Organic, Fair Trade, and the Ethical Tea Partnership
Ten years ago, I had a pretty simplistic view of the word “organic.” I figured there was some set of guidelines you had to follow, and *presto* — you could put the word organic on your product. As it turns out, things are much more complicated than that.
When my wife and I had our ranch, we had a neighbor that produced organic pork. One day, they were forced to make an unpleasant choice. A disease was circulating among the hogs in our area. They could inoculate their hogs, but it would cost them their USDA organic rating. Or they could keep the organic rating, and potentially lose the animals — possibly even the farm. In another post on this blog, I told a story of an herb farm near us that gave up their USDA organic rating simply because they couldn’t keep up with the paperwork. There is a daunting amount of documentation required for a small family business to be certified organic.
I learned even more about organic products when I got into the tea business.
I learned that if you take some organic tea leaves and mix them with organic peppermint leaves, you cannot call the resulting mint tea “organic” unless you go through the process of having your facility certified and document everything you do.
I learned that some of my customers will only buy tea that is certified organic — and others will only buy tea if it is not certified organic.
I also learned that there are countries that won’t produce USDA organic tea simply because they don’t want a U.S. government agency telling them what to do. That’s when I found out that not all organic tea is USDA organic. Japan has their JAS (Japanese Agricultural Standard) program, the logo in the center bottom of the header image for this blog post. The European Union countries have their EU organic program. All of these programs were designed to encourage natural and sustainable farming techniques, but they all do so in different ways.
There’s also Fair Trade. In their own words, “Products that bear our logo come from farmers and workers who are justly compensated. We help farmers in developing countries build sustainable businesses that positively influence their communities.”
In 1997, a group of tea companies grouped together to create a program that was more specific to tea. At first, it was about tea companies working to monitor and certify their supply chains. Eventually, it became the Ethical Tea Partnership. Many of the members are names you’d recognize, like Bigelow, Tazo, and Twinings. Others are boutique brands. All work with the entire chain of people involved in tea production, from the farmers all the way to the distributors.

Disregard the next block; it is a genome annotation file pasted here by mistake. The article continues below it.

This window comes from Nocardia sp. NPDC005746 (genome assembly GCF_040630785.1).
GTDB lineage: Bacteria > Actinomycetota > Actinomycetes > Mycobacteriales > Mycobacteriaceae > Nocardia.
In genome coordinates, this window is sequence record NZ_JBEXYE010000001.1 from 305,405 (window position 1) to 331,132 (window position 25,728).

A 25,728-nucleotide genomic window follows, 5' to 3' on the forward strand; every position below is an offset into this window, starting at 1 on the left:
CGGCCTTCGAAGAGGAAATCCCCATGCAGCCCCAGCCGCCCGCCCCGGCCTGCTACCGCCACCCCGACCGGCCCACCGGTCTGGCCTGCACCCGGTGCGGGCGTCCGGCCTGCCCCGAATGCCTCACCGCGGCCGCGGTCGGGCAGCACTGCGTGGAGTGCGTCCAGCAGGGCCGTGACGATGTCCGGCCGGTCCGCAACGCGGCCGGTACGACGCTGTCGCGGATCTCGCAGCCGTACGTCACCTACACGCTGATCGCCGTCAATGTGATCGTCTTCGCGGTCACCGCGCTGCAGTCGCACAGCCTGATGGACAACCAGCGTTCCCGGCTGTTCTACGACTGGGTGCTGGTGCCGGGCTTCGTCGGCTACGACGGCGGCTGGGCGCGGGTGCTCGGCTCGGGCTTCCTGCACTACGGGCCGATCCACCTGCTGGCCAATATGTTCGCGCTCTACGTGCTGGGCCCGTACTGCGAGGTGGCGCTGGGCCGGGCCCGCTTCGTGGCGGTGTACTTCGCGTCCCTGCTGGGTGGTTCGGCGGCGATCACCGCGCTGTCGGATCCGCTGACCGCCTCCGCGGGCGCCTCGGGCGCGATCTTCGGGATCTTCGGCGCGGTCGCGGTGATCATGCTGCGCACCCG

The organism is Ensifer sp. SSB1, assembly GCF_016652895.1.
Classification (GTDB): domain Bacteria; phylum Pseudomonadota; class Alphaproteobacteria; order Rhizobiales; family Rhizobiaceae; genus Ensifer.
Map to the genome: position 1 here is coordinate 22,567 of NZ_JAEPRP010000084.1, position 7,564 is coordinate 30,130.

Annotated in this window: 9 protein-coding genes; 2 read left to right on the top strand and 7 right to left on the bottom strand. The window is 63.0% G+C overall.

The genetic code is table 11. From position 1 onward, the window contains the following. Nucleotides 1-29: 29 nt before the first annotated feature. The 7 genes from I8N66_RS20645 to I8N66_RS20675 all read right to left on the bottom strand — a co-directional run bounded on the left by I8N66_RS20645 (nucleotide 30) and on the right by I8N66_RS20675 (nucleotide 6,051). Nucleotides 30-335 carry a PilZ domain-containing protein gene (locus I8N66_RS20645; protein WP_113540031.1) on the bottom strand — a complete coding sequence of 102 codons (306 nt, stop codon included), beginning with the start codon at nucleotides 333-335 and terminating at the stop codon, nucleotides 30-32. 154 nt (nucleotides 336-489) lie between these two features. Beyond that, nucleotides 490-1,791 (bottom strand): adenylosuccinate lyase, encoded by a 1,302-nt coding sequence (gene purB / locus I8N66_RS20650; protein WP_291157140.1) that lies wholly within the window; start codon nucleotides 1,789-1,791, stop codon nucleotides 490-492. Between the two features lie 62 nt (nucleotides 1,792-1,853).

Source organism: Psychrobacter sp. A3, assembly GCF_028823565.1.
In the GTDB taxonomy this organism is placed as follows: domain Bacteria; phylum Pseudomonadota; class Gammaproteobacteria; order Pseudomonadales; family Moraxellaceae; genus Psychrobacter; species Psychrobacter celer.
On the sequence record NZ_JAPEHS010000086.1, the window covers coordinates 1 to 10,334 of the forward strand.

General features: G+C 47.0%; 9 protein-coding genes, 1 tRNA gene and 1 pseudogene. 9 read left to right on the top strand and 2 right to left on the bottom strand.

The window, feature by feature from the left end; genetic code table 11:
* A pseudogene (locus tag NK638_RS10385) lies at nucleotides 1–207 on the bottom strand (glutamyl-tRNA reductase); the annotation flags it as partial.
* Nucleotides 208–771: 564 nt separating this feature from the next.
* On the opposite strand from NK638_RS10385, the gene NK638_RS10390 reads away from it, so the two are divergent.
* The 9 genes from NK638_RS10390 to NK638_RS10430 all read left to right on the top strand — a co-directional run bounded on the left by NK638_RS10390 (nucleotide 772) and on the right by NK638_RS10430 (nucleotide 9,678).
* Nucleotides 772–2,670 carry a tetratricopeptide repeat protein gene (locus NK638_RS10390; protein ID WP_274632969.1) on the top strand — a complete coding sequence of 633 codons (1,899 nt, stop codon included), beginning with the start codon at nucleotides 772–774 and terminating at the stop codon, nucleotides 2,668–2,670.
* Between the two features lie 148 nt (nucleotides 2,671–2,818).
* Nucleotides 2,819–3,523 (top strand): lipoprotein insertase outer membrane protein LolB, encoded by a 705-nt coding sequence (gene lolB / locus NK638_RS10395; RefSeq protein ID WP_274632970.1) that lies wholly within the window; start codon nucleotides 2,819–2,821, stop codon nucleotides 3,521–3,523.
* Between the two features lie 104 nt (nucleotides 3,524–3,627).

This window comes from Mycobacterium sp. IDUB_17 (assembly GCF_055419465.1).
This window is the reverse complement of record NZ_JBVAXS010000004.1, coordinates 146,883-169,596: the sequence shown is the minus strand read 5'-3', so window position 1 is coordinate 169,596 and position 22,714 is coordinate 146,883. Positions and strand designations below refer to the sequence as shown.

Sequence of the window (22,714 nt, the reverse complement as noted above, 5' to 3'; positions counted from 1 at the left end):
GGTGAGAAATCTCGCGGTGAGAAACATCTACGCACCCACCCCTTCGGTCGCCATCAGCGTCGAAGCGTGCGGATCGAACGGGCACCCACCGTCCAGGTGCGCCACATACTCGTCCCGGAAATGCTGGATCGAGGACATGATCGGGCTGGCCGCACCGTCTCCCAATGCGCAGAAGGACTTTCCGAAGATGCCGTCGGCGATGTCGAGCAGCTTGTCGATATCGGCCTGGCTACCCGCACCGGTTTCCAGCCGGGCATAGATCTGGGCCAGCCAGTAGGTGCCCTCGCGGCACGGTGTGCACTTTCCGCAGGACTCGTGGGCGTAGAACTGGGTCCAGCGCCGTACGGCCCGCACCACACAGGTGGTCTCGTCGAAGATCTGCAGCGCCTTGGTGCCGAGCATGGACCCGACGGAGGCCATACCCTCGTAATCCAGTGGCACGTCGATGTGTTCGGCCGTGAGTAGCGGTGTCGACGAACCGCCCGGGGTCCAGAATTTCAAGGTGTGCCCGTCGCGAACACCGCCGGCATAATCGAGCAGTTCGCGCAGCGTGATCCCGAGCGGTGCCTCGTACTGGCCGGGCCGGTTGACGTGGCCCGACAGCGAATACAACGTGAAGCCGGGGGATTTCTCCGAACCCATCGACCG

The ETP certification process is unlike organic and fair trade certifications, but it has elements of both. Provisions of their global standard include:
- No bonded or forced labor. Employees can’t be forced to leave their identity papers with the employer, must be free to leave at any time, and may not be forced laborers from prisons
- Freedom of association. Employees must be allowed to join trade unions and bargain collectively if they so choose.
- A safe and healthy workplace. Tea businesses must provide clean, well-lit, and safe work areas. Workers in potentially hazardous areas must be provided with health and safety training and appropriate protective clothing.
- Safe and hygienic wash stations and restrooms.
- No child labor, and special treatment for workers under 18 years of age.
- Fair minimum wages and on-time payment of workers.
- Reasonable working hours, including a maximum of 48-hour regular weeks, paid overtime on a voluntary basis, maternity leave, and a minimum of one day off in every seven-day period.
- Equal opportunity employment, including equal pay for men and women and a written policy forbidding discrimination on the basis of race, caste, nationality, religion, age, gender, sexual orientation, and other factors.
- Environmental management systems, including policies for control and reduction of agrochemicals, and for prevention of soil erosion.
- Water and ecosystem conservation.
The entire global standard document is available online as a 30-page PDF file.
So the next time you’re looking for tea, don’t just look for that USDA logo. Keep an eye out for these other logos as well!
While writing this blog post, I was drinking Pi Lo Chun, a hand-processed Chinese green tea. I brewed this cup for 3:00 using 175 degree (F) water. If you’re squeamish, you may want to taste it before looking at the translation of its name (“green snail spring”) — but it contains no snails; it’s just straight green tea. It has a full body and an earthy flavor, but it’s not overpowering at all. In fact, I’d describe this tea as “soft.” It’s not like a hearty Japanese Sencha, which I almost feel I have to wrestle into submission.
I suppose I should be drinking something organic, or fairtrade, or at least ETP. Mea maxima culpa!